Women in Food: Mary Ackley and the Art, Science and Engineering of Urban Farming
February 11, 2016 | Davina van Buren
If you’ve ever visited our nation’s capital, you know the metro area isn’t known for sprawling yards and large swaths of greenery. So when Mary Ackley set out to start a Washington, D.C.-based urban farm in late 2014, she had to get creative.
Growing up in Michigan, Ackley’s family instilled a strong love of the outdoors and stewardship of the environment through activities like hiking, fishing, cross-country skiing and camping. Between completing degrees in Civil & Environmental Engineering and Natural Resources Management, she volunteered for the Peace Corps in Fiji. Eventually she embarked on a career as a foreign service officer, where she helped start a small urban garden in Sri Lanka. Eager to learn more about sustainable farming methods, she then applied—and was rejected—for an internship at Joel Salatin’s famed Polyface farm in Virginia’s Shenandoah Valley.
Eager to learn more about sustainable farming methods, she then applied—and was rejected—for an internship at Joel Salatin’s famed Polyface farm in Virginia’s Shenandoah Valley.
Undeterred, Ackley, a self-described “doer,” returned to D.C. to start her own farming venture. Her idea was to farm on several small, underutilized plots of land around the city, so she sent out a call to her network asking if anyone had a spare yard or other space. No one did.
One day while running, Ackley passed a monastery on a sizeable piece of land in Edgewood.
“I approached the monks about farming on their property,” Ackley says. “They put it to their community and we negotiated an agreement for me to farm a quarter acre.”
And so Little Wild Things City Farm was born.
Ackley began learning more about SPIN [small plot intensive] farming, which emphasizes revenue targeting and establishing how much money a farmer can make from each individual crop.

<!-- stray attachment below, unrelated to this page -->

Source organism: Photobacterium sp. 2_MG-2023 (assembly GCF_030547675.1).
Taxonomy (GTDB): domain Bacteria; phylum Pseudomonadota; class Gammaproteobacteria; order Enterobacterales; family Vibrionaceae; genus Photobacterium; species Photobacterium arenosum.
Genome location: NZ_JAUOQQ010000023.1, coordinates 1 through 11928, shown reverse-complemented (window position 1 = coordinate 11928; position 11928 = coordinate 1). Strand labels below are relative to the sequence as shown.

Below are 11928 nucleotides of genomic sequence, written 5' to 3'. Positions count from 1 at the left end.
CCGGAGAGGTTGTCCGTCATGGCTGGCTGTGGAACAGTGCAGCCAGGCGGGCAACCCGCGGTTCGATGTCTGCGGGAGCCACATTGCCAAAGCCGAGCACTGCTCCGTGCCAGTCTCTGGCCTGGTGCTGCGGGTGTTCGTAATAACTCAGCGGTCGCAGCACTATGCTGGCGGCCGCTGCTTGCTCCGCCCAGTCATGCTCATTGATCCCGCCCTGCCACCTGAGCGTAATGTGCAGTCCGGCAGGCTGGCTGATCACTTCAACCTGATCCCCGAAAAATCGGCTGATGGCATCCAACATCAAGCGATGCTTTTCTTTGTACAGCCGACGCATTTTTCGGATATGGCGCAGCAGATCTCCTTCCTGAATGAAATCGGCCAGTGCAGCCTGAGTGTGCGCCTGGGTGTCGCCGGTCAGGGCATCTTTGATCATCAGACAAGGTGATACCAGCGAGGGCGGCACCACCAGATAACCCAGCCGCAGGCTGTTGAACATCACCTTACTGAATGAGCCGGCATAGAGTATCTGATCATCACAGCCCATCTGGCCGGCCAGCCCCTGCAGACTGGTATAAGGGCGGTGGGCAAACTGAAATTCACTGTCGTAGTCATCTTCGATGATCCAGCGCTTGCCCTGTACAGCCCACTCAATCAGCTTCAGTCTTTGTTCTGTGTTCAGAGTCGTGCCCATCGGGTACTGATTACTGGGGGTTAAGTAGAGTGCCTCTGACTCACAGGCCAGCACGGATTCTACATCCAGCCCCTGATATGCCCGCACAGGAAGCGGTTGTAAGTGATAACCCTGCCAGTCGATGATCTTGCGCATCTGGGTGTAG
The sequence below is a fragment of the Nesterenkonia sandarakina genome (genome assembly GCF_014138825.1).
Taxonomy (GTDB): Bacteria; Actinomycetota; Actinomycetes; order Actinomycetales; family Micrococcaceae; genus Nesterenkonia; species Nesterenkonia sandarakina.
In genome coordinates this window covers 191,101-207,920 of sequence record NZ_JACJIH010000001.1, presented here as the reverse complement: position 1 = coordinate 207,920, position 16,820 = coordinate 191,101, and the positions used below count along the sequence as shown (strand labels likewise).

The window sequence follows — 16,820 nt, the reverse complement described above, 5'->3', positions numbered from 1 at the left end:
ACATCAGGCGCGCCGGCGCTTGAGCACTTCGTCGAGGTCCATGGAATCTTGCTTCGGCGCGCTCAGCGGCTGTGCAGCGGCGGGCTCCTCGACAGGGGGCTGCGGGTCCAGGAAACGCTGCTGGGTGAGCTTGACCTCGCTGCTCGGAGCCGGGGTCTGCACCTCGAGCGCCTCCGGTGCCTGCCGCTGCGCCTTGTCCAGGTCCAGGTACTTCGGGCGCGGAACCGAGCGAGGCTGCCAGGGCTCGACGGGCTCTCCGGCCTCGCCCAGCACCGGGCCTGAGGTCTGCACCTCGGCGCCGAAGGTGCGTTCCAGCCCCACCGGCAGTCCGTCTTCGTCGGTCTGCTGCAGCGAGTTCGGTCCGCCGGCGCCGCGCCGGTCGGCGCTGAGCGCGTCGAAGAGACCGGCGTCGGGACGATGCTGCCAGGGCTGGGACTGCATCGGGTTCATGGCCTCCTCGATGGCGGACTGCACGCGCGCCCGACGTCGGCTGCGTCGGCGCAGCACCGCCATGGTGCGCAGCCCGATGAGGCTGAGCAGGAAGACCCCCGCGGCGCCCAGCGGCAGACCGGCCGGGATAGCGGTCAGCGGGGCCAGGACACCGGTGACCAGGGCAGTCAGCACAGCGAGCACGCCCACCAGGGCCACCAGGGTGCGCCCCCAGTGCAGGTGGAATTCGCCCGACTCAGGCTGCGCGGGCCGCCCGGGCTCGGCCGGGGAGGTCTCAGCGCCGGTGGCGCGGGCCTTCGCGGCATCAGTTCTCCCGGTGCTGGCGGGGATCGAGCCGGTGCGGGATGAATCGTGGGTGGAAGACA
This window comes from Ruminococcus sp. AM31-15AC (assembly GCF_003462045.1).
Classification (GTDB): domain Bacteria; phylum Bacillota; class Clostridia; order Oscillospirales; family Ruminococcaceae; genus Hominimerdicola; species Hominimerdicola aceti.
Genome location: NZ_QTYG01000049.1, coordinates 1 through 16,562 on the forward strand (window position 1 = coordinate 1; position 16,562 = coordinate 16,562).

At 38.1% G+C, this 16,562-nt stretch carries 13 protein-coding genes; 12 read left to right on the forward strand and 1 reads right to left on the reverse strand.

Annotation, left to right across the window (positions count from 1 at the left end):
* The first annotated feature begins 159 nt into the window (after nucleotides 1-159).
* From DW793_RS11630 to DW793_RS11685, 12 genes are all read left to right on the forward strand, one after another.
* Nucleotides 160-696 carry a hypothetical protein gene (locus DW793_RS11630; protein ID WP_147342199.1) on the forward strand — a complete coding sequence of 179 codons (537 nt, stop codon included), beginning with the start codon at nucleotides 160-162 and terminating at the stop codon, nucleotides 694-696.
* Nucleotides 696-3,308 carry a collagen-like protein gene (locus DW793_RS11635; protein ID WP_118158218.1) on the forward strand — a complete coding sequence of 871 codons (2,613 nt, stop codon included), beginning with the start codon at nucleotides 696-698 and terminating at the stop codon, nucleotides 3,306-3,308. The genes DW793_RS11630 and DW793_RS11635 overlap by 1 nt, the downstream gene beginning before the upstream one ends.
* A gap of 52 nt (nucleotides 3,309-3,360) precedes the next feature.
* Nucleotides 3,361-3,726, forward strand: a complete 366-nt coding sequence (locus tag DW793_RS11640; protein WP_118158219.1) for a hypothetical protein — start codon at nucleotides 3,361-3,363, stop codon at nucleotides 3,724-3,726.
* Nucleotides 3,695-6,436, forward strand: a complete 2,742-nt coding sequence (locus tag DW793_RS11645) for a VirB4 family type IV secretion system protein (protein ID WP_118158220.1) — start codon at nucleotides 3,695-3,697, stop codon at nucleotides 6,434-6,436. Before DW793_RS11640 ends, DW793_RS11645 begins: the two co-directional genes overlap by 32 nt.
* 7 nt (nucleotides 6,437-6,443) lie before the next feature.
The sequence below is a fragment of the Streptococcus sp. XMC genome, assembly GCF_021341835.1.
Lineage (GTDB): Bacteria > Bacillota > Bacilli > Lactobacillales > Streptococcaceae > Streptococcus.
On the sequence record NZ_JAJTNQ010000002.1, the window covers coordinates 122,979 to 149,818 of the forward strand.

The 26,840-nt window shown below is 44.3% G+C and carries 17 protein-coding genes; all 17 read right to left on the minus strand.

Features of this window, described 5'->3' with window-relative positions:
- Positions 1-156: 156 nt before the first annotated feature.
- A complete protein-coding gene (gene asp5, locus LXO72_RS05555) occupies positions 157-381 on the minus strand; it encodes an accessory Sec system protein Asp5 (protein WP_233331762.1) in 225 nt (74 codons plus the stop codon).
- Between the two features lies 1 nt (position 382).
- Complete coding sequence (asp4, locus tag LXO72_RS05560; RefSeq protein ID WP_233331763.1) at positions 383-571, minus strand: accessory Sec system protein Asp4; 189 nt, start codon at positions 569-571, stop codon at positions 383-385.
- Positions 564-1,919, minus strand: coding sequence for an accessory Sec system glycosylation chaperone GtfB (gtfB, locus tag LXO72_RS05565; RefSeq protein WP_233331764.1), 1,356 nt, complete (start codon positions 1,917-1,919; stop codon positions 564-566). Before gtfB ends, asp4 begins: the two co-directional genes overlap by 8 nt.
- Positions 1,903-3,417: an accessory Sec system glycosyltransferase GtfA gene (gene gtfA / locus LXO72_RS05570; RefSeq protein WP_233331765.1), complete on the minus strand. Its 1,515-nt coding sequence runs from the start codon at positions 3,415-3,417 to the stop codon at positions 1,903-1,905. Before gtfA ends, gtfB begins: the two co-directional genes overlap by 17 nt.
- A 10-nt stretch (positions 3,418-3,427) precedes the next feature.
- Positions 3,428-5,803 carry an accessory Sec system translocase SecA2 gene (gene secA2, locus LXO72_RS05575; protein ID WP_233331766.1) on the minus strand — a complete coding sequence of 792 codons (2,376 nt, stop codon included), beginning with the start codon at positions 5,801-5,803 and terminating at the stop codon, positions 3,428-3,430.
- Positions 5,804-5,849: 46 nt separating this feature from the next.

“Certain things don’t make the cut in SPIN farming,” Ackley says, which focuses less on growing heirloom and rare varieties and more on mainstream herbs and vegetables that people—and restaurants—buy regularly.
“That’s how I got into microgreens,” Ackley explains. “They only take eight to twenty days to mature and you can grow them almost anywhere. I realized there was a huge market for them.”
Ackley began selling microgreens, herbs and vegetables at local markets (in addition to prepared salads with edible flowers) and soon secured her first big client, Chaia—a farm to table taquería that specializes in vegetarian and vegan tacos made from seasonal ingredients from local farms.
“That was nice because I had one solid client that really supported what I was doing, and I gained the confidence to approach other restaurants,” she remembers.
Now, Ackley supplies several D.C. restaurants and has partnered with The Pub & the People in Bloomingdale to secure a second, indoor growing location. She nurtures between 60 and 80 trays of microgreens per week in the restaurant’s cellar. She still sells at area markets and events, and recently added a line of microgreen pestos to her product lineup in order to help reduce food waste.
“Since I’m dealing with a live product, stuff can go wrong. It can die or not turn out right,” Ackley says. “I have to overproduce to meet demand.”
Ackley faces other challenges as well. “Farming is way harder than a professional engineering job,” she says. “Not only is there the production aspect, but the business aspect as well. Farming is a combination of art, science and engineering.”
While her multi-location model is working so far, she sometimes worries about its longevity.
“I have these agreements now, which is wonderful, but who knows how long they will last? They may need these spaces tomorrow and I will be out.”
So far, Ackley has financed her business out-of-pocket with an initial investment of just a few thousand dollars, which she recouped in the first three months of operation. As she expands, she may consider applying for grants or utilizing other fundraising methods in order to secure more permanent locations.
And then there are ethical dilemmas that arise from Ackley’s civil service background.
“Is it really better to use land for urban agriculture rather than housing people? That’s a social justice question that I don’t have the answer to,” she muses. “I’m doing this because I like it. Like any responsible small business owner, I’m just trying to make sure my business is healthy and sustainable from an economic, environmental and social perspective. I’m doing the best I can.”
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